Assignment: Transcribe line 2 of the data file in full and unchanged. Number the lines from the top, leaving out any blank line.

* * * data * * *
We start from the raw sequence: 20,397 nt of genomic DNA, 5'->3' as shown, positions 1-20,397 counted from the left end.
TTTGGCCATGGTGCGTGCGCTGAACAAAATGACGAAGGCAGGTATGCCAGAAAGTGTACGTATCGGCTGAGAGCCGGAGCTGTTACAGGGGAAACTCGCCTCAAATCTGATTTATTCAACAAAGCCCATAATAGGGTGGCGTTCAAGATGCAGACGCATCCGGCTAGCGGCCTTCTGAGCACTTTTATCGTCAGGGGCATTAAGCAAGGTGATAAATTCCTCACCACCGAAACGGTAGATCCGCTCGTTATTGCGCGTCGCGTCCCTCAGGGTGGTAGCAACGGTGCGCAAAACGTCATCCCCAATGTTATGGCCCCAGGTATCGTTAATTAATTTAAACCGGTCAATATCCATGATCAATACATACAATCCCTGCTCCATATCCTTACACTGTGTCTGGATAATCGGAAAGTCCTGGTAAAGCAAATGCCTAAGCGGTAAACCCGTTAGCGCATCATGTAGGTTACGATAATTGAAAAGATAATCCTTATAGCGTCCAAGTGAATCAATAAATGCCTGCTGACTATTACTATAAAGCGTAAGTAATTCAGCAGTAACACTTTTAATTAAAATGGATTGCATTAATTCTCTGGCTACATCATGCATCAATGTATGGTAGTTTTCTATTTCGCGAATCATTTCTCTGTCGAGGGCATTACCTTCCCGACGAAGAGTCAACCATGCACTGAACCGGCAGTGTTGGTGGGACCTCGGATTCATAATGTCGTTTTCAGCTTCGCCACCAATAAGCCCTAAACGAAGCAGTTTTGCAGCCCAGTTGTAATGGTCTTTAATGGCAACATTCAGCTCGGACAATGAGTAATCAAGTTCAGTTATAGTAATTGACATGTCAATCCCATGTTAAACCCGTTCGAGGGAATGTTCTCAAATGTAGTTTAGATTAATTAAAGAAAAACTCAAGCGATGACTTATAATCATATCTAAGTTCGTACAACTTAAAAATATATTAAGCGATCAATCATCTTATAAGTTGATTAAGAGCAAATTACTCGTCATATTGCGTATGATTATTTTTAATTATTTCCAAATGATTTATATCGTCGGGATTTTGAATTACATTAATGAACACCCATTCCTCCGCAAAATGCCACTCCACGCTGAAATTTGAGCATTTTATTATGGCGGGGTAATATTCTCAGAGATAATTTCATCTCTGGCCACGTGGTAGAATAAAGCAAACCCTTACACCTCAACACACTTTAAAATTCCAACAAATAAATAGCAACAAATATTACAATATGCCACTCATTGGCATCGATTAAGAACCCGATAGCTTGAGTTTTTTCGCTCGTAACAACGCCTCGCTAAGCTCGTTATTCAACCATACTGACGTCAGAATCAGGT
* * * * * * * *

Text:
TTTGGCCATGGTGCGTGCGCTGAACAAAATGACGAAGGCAGGTATGCCAGAAAGTGTACGTATCGGCTGAGAGCCGGAGCTGTTACAGGGGAAACTCGCCTCAAATCTGATTTATTCAACAAAGCCCATAATAGGGTGGCGTTCAAGATGCAGACGCATCCGGCTAGCGGCCTTCTGAGCACTTTTATCGTCAGGGGCATTAAGCAAGGTGATAAATTCCTCACCACCGAAACGGTAGATCCGCTCGTTATTGCGCGTCGCGTCCCTCAGGGTGGTAGCAACGGTGCGCAAAACGTCATCCCCAATGTTATGGCCCCAGGTATCGTTAATTAATTTAAACCGGTCAATATCCATGATCAATACATACAATCCCTGCTCCATATCCTTACACTGTGTCTGGATAATCGGAAAGTCCTGGTAAAGCAAATGCCTAAGCGGTAAACCCGTTAGCGCATCATGTAGGTTACGATAATTGAAAAGATAATCCTTATAGCGTCCAAGTGAATCAATAAATGCCTGCTGACTATTACTATAAAGCGTAAGTAATTCAGCAGTAACACTTTTAATTAAAATGGATTGCATTAATTCTCTGGCTACATCATGCATCAATGTATGGTAGTTTTCTATTTCGCGAATCATTTCTCTGTCGAGGGCATTACCTTCCCGACGAAGAGTCAACCATGCACTGAACCGGCAGTGTTGGTGGGACCTCGGATTCATAATGTCGTTTTCAGCTTCGCCACCAATAAGCCCTAAACGAAGCAGTTTTGCAGCCCAGTTGTAATGGTCTTTAATGGCAACATTCAGCTCGGACAATGAGTAATCAAGTTCAGTTATAGTAATTGACATGTCAATCCCATGTTAAACCCGTTCGAGGGAATGTTCTCAAATGTAGTTTAGATTAATTAAAGAAAAACTCAAGCGATGACTTATAATCATATCTAAGTTCGTACAACTTAAAAATATATTAAGCGATCAATCATCTTATAAGTTGATTAAGAGCAAATTACTCGTCATATTGCGTATGATTATTTTTAATTATTTCCAAATGATTTATATCGTCGGGATTTTGAATTACATTAATGAACACCCATTCCTCCGCAAAATGCCACTCCACGCTGAAATTTGAGCATTTTATTATGGCGGGGTAATATTCTCAGAGATAATTTCATCTCTGGCCACGTGGTAGAATAAAGCAAACCCTTACACCTCAACACACTTTAAAATTCCAACAAATAAATAGCAACAAATATTACAATATGCCACTCATTGGCATCGATTAAGAACCCGATAGCTTGAGTTTTTTCGCTCGTAACAACGCCTCGCTAAGCTCGTTATTCAACCATACTGACGTCAGAATCAGGT